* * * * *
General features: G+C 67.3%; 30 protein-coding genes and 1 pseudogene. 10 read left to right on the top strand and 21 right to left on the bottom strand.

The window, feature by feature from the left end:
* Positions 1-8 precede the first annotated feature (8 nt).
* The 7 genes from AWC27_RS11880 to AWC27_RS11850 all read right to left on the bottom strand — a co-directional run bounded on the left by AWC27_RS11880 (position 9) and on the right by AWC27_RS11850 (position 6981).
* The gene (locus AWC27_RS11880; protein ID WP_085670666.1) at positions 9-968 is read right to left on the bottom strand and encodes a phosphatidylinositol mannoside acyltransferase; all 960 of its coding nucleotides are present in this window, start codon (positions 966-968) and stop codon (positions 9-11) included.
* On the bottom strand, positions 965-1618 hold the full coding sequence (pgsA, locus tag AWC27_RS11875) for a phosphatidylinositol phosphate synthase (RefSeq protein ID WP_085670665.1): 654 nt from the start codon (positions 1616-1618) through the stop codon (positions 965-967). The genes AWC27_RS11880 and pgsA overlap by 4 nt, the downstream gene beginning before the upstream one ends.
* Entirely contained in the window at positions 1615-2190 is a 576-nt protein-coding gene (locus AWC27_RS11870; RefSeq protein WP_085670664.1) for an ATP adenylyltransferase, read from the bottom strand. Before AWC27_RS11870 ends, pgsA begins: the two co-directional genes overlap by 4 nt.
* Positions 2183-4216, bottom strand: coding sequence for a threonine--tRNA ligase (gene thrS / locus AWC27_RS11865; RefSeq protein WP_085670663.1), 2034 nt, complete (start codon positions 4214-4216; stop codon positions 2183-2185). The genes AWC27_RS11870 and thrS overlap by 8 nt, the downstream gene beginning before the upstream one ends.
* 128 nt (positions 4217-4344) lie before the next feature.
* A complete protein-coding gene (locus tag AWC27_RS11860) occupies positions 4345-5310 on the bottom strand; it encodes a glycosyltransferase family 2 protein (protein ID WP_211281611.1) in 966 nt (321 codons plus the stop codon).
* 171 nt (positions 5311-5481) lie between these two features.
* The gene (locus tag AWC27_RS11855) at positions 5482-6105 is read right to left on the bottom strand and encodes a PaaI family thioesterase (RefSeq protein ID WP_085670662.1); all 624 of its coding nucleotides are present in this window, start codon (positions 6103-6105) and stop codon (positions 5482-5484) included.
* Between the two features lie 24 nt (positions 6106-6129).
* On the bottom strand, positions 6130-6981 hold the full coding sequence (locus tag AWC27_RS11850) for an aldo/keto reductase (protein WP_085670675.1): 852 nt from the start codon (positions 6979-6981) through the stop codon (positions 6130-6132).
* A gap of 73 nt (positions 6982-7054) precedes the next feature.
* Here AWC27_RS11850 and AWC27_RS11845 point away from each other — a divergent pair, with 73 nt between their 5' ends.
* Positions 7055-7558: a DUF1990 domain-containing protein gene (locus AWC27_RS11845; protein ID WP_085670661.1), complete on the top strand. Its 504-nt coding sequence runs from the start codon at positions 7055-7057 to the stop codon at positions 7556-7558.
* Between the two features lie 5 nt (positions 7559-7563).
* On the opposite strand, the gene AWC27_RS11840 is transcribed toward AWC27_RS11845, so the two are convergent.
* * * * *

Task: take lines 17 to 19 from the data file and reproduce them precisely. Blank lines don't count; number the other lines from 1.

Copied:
* Positions 7055-7558: a DUF1990 domain-containing protein gene (locus AWC27_RS11845; protein ID WP_085670661.1), complete on the top strand. Its 504-nt coding sequence runs from the start codon at positions 7055-7057 to the stop codon at positions 7556-7558.
* Between the two features lie 5 nt (positions 7559-7563).
* On the opposite strand, the gene AWC27_RS11840 is transcribed toward AWC27_RS11845, so the two are convergent.